The results of this study suggest that further research on this subject is warranted. The proposed method should be compared with other recent methodologies, such as CARE-W, CASSES and AWARE-P. Therefore, a detailed comparative study can be one of the further studies in the near future. The possible malfunction of valves was not considered in calculating the relative importance of structural failures. Because the area in which damage may occur varies depending on the ability to operate the relevant valve, the effect of valve malfunctioning should be studied. In this study, given that water distribution systems are essential social infrastructure networks that directly affect public welfare, an economic feasibility analysis for cost optimization purposes was not performed. Therefore, further studies on rehabilitation prioritization with consideration of economic constraints should be undertaken.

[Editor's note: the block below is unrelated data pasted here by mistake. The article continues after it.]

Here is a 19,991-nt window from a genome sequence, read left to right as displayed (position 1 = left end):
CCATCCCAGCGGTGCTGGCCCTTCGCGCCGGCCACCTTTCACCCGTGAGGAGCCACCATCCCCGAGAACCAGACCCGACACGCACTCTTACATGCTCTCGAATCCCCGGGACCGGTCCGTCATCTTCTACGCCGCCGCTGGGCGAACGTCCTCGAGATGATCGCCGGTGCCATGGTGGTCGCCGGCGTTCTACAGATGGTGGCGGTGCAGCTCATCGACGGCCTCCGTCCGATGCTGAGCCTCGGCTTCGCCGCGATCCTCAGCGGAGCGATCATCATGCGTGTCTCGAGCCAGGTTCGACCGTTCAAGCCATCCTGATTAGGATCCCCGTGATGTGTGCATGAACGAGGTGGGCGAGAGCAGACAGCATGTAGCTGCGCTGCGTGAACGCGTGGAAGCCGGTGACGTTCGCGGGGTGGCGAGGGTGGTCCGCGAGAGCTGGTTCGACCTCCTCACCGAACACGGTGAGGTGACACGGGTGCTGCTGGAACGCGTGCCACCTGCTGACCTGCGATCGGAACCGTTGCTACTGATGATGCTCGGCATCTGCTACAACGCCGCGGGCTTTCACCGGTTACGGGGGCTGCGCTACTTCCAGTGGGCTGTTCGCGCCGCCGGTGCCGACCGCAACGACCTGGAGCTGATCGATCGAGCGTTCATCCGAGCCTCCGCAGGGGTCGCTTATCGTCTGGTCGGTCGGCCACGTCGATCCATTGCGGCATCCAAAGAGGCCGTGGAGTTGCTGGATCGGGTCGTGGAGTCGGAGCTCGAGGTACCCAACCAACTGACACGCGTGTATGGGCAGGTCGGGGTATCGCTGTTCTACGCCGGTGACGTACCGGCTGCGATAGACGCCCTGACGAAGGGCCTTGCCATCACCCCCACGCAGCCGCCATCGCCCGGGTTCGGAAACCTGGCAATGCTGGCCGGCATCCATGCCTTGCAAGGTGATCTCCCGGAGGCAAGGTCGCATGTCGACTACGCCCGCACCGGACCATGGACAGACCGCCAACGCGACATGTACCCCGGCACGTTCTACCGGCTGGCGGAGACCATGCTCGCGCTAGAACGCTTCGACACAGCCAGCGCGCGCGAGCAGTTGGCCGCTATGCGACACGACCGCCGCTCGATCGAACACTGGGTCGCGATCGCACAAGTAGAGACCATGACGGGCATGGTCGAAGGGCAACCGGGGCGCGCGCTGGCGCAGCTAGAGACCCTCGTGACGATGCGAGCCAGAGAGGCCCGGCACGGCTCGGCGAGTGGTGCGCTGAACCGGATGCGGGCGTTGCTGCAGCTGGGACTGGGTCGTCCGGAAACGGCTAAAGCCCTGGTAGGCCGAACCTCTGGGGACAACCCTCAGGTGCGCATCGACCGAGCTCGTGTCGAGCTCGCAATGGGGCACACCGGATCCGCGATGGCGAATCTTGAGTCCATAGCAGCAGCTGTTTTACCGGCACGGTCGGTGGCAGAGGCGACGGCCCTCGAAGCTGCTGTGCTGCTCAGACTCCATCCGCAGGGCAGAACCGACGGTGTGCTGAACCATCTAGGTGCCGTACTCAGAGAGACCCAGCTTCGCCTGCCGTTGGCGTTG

Acknowledgments

This work was supported by a grant from the National Research Foundation (NRF) of Korea, funded by the Korean government (Ministry of Science, ICT and Future Planning, MSIP) (No. 2013R1A2A1A01013886).

Author Contributions

Do Guen Yoo and Doosun Kang carried out the survey of previous studies, analysis of proposed method, participated in the sequence alignment and drafted the manuscript; Joong Hoon Kim and Hwandon Jun conceived the original idea of the study, and helped to write the final manuscript.

Conflicts of Interest

The authors declare no conflict of interest.